Not many teams could come into Rupp Arena and beat Kentucky. Louisville might be one of them.
That's how ESPN analyst Jimmy Dykes sized up the Kentucky-Louisville game on Saturday.
"It's a really, really short list of teams that can come into Rupp Arena and win," said Dykes, who worked UK's game against Lamar Wednesday night. "But Louisville could be one of those teams."
Dykes, who has worked U of L's victories over Vanderbilt and Western Kentucky, gave Kentucky a decided advantage in sheer talent.
"Louisville's going to come in here with, I think, one possible future pro," said Dykes, who identified that player as sophomore center Gorgui Dieng. "Kentucky has probably six."
Yet, Dykes gave Louisville a chance, even though Kentucky is ranked No. 3 and unbeaten at home in John Calipari's three seasons as coach. The intensity of the rivalry makes it ripe for an anything-can-happen afternoon, he said.
Louisville is "truly better collectively," Dykes said, while Kentucky's size presents a problem for the Cardinals and any other opponent.
UK, U of L, Ohio State
An odd sense of satisfaction came over Lamar Coach Pat Knight as he watched tape of Kentucky.
"It feels weird, as a coach, you find yourself enjoying watching the opponents," Knight said before his team's Tuesday night practice. "That happened with these guys (the Cats), Ohio State and Louisville."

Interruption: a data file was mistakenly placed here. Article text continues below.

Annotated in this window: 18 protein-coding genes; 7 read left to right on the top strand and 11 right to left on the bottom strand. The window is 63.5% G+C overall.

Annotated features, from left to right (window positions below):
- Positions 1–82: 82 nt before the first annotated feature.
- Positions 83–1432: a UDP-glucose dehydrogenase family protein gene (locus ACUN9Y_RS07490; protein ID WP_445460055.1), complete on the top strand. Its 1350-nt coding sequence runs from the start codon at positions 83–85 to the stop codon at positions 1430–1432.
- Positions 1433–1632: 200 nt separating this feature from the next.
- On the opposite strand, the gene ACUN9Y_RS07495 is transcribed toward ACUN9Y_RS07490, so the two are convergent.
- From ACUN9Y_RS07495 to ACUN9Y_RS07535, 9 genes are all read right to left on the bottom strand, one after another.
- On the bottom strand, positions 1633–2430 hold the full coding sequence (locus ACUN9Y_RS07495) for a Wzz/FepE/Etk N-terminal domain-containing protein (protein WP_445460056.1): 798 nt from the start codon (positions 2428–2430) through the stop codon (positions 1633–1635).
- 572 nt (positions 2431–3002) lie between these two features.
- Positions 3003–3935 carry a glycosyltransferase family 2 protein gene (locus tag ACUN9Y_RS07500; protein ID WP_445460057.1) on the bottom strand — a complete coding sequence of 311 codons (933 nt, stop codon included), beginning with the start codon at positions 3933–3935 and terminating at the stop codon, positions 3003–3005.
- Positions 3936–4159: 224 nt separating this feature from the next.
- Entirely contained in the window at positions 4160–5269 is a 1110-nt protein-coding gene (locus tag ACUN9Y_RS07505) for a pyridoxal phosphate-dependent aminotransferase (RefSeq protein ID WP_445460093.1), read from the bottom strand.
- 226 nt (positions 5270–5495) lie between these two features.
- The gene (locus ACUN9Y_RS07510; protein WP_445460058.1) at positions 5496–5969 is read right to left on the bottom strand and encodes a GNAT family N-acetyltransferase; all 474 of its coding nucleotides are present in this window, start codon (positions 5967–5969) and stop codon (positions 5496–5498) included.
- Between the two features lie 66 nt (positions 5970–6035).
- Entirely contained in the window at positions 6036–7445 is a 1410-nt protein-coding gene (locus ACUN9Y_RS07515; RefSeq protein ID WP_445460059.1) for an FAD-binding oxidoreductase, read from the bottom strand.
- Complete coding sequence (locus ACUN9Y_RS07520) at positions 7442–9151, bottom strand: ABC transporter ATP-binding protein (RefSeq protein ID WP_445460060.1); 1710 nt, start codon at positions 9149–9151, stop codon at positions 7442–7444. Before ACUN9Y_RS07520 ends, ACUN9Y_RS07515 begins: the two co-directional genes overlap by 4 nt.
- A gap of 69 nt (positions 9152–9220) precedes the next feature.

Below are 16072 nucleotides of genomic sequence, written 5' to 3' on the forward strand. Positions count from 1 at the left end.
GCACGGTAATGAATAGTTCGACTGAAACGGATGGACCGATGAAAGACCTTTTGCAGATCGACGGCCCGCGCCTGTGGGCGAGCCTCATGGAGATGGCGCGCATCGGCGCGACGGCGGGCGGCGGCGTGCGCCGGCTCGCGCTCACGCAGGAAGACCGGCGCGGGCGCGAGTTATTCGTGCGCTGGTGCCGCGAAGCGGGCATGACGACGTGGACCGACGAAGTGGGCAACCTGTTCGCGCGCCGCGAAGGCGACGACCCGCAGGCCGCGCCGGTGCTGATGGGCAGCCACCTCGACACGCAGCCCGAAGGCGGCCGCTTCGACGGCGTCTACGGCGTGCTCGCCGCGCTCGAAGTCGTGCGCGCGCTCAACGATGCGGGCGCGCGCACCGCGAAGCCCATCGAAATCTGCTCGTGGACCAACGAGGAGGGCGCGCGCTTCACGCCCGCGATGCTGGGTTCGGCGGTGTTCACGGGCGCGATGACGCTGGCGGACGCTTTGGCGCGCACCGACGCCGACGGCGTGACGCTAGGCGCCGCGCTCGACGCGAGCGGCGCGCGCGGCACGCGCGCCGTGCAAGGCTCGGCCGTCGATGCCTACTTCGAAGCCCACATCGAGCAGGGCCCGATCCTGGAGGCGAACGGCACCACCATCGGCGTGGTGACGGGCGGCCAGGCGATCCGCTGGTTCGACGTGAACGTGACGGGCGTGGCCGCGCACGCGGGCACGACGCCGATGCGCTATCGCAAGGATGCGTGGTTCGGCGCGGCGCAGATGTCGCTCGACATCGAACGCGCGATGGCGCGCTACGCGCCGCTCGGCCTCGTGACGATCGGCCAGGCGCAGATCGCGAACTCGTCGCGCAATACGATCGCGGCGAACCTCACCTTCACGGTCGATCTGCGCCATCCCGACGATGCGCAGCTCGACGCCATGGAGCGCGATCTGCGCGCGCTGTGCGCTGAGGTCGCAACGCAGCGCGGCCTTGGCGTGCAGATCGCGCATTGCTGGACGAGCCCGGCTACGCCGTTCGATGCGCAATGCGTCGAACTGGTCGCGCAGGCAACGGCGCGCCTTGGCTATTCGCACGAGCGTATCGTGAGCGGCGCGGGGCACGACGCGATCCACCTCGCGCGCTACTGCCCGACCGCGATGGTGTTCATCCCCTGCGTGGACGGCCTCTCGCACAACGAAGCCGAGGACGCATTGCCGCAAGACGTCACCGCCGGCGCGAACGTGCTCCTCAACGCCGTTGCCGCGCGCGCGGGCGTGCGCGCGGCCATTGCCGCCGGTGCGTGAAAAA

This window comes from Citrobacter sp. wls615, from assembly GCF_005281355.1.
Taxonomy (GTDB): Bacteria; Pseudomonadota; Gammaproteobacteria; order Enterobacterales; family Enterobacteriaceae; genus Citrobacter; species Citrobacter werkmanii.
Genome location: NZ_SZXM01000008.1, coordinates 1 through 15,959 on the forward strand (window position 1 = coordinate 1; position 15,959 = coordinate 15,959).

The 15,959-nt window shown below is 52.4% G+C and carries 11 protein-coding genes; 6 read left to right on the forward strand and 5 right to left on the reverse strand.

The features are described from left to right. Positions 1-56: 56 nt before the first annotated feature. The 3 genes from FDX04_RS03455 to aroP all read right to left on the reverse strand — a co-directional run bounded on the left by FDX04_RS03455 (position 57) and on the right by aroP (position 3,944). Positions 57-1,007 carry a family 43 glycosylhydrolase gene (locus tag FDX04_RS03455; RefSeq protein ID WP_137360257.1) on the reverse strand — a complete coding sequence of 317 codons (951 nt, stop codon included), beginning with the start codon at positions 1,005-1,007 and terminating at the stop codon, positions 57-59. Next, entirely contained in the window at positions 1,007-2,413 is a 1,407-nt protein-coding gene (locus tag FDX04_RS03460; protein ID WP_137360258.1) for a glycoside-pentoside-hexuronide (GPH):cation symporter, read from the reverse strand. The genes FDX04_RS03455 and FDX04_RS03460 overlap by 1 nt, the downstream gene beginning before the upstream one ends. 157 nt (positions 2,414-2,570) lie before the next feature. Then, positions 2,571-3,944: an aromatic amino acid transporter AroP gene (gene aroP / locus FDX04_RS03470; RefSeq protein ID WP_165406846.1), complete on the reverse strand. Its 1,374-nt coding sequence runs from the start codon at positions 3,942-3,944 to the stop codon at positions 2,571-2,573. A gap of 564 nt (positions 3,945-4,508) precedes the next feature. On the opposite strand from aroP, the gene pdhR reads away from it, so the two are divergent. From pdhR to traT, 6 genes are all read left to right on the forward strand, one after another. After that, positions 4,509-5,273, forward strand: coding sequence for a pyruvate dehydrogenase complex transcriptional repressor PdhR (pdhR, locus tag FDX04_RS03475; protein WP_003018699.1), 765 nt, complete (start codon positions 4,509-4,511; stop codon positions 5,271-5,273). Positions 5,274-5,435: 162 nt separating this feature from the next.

To explain this feeling, Knight said, "Because they're so good. Plus they have talent. Plus they have coaching."
Kentucky became the third Lamar opponent ranked in the top 10. As Knight saw it, UK shared a versatility with OSU and U of L that would be hard to corral. All three teams can exploit an opponent around the basket, on the perimeter, with shooting and with drives.
"You can't pinpoint one guy," Knight said.
As the Lamar coach saw it, Kentucky shared one other attribute with Ohio State and Louisville: Being a quality team in the national sense of the term.
"All three have a great chance to get to that Final Four," Knight said. "I hate saying that (because of) putting pressure on those guys."
Father knows best
Lamar entered the game ranked No. 35 nationally in free-throw accuracy. The Cardinals had made 74.3 percent of their foul shots.
To explain that accuracy, Knight credited a tactic he learned from his father, coaching icon Bob Knight. After every drill in practice, the Lamar players shoot free throws.
"In a two and one-half-hour practice, that's a lot of free throws," Pat Knight said.
Until Tuesday's practice, Knight had never been in Rupp Arena. When he played for Indiana, the games against UK alternated at Indianapolis and Louisville.
"I look at it as a Bucket List," he said of Rupp Arena. "Let's go to places that I never got to play in or coach at. It's great for these kids. I think you want (to experience) the atmosphere."
Strength of schedule
Going into the Lamar game, Kentucky's strength of schedule was outside the top 100 (No. 107, according to collegerpi.com).
The SEC did not hold great promise of giving UK's schedule rating a big boost. As many league teams had Ratings Percentage Indexes outside the top 100 (South Carolina, Auburn, Tennessee and Arkansas) as inside the top 50 (Alabama, Florida, Vandy and Ole Miss).
Louisville, which had an RPI of No. 6 before its loss to Georgetown Wednesday, figures to boost Kentucky's strength of schedule.